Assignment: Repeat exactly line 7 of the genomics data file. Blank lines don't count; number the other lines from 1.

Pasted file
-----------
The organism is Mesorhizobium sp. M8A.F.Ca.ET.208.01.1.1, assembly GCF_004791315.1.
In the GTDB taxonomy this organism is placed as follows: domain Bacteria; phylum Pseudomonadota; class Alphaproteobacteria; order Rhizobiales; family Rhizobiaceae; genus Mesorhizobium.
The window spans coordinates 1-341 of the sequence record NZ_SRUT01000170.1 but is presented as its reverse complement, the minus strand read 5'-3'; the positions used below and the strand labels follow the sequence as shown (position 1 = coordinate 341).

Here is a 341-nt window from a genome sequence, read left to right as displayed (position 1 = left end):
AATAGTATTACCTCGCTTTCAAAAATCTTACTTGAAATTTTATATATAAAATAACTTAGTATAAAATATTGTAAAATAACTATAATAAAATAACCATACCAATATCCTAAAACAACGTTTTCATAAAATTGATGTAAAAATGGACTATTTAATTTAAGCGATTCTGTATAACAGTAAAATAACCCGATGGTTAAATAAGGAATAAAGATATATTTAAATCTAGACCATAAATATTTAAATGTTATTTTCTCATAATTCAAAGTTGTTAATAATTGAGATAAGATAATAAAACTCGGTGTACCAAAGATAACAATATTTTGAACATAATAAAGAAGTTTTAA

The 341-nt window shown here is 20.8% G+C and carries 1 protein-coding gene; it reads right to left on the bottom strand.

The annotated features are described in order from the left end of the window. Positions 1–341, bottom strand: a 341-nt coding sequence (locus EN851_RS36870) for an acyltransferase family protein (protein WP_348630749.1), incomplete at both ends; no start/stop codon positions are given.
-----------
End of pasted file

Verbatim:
The annotated features are described in order from the left end of the window. Positions 1–341, bottom strand: a 341-nt coding sequence (locus EN851_RS36870) for an acyltransferase family protein (protein WP_348630749.1), incomplete at both ends; no start/stop codon positions are given.